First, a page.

Objectives: To determine the correlation between magnetic resonance imaging (MRI) pathology and the response to diagnostic facet medial branch block (MBB) and L5 dorsal ramus medial branch block and radiofrequency (RF) denervation of lumbar facet joints.
Methods: The medical records of 127 consecutive patients who underwent MBB for suspected zygapophysial joint pain were reviewed. The lumbar spine MRI of these patients was systematically graded by 2 musculoskeletal radiologists for loss of disc height, spinal stenosis, facet joint degeneration, and other forms of spinal pathology.
Results: Patients with central or foraminal spinal stenosis had statistically significant correlation with positive outcome of RF (P=0.02), but not with MBB (P=0.08). The presence of facet joint degeneration or hypertrophy was positively correlated with response to MBB (71% vs. 51%; P=0.04), but not RF. Loss of disc height did not correlate with outcome of MBB (P=0.08) and RF (P=0.29). For other spinal pathology, no significant differences were noted for either the response to diagnostic blocks or the RF denervation. Younger patients were more likely to fail MBB (P<0.01) but not RF denervation (P=0.38).
Discussion: Whereas some relationships were noted between MRI findings and the response to lumbar facet joint interventions, many of these correlations tended to be weak. However, this study does suggest the possibility that patients with spinal stenosis, often considered an exclusion criterion for facet interventions, may respond to RF denervation of facet joints. Prospective studies are needed to confirm these observations.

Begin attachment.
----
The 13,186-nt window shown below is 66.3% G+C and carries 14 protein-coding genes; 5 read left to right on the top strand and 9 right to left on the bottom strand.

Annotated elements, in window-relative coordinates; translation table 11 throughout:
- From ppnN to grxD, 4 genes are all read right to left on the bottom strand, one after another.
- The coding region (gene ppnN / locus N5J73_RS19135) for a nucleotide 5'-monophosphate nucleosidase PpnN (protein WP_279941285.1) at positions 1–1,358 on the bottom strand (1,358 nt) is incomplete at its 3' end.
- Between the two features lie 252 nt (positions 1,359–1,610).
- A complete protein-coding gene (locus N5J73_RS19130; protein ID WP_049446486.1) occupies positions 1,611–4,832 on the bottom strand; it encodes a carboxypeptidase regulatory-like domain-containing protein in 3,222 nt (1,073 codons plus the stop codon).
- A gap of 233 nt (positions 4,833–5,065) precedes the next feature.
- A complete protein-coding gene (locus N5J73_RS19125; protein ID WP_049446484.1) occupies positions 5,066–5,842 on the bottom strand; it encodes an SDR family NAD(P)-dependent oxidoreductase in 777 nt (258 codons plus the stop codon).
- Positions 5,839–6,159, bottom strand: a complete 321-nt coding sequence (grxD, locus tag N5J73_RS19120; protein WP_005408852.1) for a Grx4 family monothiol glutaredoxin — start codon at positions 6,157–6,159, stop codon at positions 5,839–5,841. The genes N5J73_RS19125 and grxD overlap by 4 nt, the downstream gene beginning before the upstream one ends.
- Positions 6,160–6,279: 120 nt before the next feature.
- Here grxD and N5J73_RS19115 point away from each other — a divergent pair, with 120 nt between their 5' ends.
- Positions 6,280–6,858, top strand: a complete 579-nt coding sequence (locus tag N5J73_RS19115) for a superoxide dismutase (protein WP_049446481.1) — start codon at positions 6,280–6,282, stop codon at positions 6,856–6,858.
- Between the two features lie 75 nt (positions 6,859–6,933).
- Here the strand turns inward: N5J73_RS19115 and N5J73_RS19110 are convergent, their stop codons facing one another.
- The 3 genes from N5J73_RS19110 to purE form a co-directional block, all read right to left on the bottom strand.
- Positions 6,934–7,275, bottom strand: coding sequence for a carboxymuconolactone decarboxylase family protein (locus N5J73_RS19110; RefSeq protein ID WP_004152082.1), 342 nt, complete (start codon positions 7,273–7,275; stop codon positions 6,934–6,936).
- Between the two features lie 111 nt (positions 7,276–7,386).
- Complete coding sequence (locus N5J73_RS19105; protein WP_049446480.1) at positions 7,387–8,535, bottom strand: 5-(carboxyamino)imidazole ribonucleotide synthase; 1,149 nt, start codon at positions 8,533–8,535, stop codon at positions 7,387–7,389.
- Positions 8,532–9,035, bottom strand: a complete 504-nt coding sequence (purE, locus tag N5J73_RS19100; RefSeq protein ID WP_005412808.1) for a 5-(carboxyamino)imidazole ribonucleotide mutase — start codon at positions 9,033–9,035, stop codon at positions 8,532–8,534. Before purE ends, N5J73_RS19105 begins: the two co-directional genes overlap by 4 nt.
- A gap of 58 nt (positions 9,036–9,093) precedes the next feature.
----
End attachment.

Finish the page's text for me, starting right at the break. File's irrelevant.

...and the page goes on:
*Department of Anesthesia and Critical Care, MGH Center for Pain Medicine
∥Department of Radiology, Musculoskeletal Imaging
‡Department of Physical Medicine and Rehabilitation, Spaulding Rehabilitation Hospital, Massachusetts General Hospital, Harvard Medical School, Boston, MA
†Department of Pain Management, Anesthesiology Institute, Cleveland Clinic, Cleveland, OH
§Division of Pain Medicine, Department of Anesthesiology and Critical Care Medicine at Johns Hopkins University School of Medicine, Baltimore, MD
No funding used for this manuscript.
Reprints: Milan P. Stojanovic, MD, Department of Anesthesia and Critical Care, MGH Center for Pain Medicine 15 Parkman Street Boston, MA 02114 (e-mail: email@example.com).
Received for publication April 3, 2009
revised July 13, 2009
accepted July 20, 2009